Environment, ocean protection gets major boost

Australia has invested AU$100 million ($200.3 million tala) in the UN Decade on Ecosystem Restoration 2021–2030 Plan in a bid to further protect the oceans and the environment.

Australian High Commissioner to Samoa, Sara Moriarty said the funding from her government is to boost efforts to prevent, halting and reverse degradation of areas such as oceans, grasslands, forests and mountains or essentially all life on Earth.

“Protecting life below water and on land are two of the Sustainable Development Goals that Australia is taking action on to help protect our ecosystems,” she said.

“One of the ways that we are protecting our oceans is through an additional AUD$100 million investment to the UN Decade on Ecosystem Restoration 2021 – 2030, that will continue leading the world and our region in how we manage our ocean habitats and coastal environments further contributing to the global task of reducing emissions.

“As the world’s only island continent, Australia has always understood that how we manage our oceans and coastal environments will determine the success or failure of our world’s efforts to address climate change.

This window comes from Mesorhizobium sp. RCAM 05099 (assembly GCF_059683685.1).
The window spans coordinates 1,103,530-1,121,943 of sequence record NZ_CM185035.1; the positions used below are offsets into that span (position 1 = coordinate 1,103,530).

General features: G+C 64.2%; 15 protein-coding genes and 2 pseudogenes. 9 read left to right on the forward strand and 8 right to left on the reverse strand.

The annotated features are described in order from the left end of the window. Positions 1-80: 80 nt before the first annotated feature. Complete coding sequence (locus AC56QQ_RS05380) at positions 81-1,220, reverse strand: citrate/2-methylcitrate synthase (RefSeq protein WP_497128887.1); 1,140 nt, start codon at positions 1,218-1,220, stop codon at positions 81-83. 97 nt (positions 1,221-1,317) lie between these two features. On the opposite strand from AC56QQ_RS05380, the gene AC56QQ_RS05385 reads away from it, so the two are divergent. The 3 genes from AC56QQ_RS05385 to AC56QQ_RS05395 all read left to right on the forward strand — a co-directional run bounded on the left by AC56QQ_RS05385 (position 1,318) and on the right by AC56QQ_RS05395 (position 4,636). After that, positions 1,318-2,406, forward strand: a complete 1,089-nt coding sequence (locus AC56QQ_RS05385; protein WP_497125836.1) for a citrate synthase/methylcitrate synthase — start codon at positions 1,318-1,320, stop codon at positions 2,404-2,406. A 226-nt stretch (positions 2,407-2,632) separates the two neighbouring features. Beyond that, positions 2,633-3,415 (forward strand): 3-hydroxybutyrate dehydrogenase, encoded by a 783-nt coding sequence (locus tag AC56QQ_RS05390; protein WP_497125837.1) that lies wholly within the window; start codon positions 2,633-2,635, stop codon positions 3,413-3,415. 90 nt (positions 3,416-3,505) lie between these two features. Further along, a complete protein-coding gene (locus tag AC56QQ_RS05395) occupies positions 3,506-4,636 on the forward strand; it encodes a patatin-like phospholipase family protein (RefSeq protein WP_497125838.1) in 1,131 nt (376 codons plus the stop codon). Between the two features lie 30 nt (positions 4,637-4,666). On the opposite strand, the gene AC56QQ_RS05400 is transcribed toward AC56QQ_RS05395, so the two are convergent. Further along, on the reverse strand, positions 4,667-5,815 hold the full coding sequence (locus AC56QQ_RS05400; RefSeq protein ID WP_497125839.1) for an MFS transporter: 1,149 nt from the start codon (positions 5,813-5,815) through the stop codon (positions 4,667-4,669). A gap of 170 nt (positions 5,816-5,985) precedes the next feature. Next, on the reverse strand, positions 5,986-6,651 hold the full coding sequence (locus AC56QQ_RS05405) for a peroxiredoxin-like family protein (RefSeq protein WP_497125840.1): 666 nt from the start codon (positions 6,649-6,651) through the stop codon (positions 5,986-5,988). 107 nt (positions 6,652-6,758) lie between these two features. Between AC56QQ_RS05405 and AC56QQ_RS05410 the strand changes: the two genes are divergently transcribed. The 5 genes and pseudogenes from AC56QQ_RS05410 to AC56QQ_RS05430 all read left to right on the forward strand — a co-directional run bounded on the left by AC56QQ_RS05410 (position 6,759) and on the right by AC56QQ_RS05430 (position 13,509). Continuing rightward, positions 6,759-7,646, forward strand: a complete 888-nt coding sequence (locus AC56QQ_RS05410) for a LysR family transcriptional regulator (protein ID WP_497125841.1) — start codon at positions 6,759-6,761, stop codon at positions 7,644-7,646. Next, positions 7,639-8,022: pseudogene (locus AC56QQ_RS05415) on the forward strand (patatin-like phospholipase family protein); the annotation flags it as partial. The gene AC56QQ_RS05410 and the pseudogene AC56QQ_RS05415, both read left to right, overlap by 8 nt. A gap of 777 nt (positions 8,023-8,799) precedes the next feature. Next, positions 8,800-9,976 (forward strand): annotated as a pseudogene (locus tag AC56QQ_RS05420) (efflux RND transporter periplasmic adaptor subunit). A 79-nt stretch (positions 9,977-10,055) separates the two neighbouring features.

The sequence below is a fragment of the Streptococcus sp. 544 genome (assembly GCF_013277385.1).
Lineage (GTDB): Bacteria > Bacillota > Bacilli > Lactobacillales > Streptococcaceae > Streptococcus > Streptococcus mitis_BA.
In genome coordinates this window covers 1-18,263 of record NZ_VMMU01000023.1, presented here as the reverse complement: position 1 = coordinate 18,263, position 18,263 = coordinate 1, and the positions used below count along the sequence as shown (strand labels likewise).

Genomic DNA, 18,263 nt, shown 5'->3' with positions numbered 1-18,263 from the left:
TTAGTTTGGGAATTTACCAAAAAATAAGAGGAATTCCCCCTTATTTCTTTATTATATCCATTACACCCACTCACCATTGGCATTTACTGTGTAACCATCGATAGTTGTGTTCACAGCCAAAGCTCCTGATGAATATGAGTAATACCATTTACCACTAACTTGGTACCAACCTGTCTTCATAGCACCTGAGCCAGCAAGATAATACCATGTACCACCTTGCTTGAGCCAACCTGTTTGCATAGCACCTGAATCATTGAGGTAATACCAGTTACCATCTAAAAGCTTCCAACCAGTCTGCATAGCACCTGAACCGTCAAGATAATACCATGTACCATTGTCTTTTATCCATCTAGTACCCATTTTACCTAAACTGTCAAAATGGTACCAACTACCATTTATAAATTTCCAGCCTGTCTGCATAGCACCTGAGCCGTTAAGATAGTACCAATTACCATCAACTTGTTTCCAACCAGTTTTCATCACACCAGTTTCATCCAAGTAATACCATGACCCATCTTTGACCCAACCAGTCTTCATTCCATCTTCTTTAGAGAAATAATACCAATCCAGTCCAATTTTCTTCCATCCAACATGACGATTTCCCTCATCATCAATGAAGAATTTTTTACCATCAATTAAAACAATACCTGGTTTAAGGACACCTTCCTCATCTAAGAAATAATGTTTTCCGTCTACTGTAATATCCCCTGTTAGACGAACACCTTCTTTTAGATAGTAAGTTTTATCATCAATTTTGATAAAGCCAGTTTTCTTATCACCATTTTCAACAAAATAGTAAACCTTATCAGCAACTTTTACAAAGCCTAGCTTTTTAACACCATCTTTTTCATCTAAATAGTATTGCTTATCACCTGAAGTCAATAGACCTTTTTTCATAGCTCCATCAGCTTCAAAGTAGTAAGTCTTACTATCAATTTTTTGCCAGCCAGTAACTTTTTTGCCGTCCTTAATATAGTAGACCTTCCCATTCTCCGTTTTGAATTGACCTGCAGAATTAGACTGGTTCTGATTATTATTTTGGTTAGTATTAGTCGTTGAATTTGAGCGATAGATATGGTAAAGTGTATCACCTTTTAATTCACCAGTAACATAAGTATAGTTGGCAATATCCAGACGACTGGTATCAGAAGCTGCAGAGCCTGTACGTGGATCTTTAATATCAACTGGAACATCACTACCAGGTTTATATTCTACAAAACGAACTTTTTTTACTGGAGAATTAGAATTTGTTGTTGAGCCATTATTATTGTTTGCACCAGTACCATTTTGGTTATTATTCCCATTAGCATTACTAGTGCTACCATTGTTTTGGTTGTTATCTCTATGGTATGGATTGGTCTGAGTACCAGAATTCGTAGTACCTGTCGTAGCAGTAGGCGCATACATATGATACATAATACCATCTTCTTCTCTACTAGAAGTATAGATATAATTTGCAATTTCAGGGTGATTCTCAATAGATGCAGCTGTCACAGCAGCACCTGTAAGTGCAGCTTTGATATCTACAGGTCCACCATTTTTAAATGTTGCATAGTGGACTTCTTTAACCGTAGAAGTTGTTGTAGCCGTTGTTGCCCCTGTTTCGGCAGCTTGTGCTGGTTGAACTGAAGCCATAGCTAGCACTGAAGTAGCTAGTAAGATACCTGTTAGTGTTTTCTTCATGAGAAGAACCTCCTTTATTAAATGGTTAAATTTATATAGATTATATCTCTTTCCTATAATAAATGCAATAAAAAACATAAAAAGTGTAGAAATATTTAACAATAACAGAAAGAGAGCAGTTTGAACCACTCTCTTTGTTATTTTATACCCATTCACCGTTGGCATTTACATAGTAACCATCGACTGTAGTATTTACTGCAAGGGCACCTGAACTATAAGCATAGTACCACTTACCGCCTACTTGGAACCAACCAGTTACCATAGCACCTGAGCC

"That is why we have been leading the world in taking action in this important area."

Ms Moriarty said Australia has pledged AU$1.5 billion in climate finance between 2020–2025 which will include AU$500 million support for Pacific neighbours to deploy renewable energy and strengthen resilience to the impact of climate change. 

“This commitment is guided by Australia’s Climate Change Action Strategy 2020–2025,” she said.

“Australia has continued to work closely with the Secretariat of the Pacific Regional Environment Program with a 10-Year Partnership signed in May 2021.”

The Australian government's partnership with S.P.R.E.P is one of the many initiatives that Canberra is undertaking to support Pacific Island nations build climate change and disaster resilience.

The impact of environmental degradation on marine life in Samoa is already been felt in the local community with Pio Tuaimalo, a fisherman from Matautu, telling the Samoa Observer on Monday that he is blaming the increase in rubbish being dumped into rivers for the dwindling number of fish being caught. 

He said fishing is a hobby which he has been doing since he was five and years ago he would usually get a lot of fish but that doesn't happen a lot today. 

Mr Tuaimalo then appealed to the local community living next to estuaries to avoid throwing rubbish into rivers as it would impact on marine life in the ocean. 

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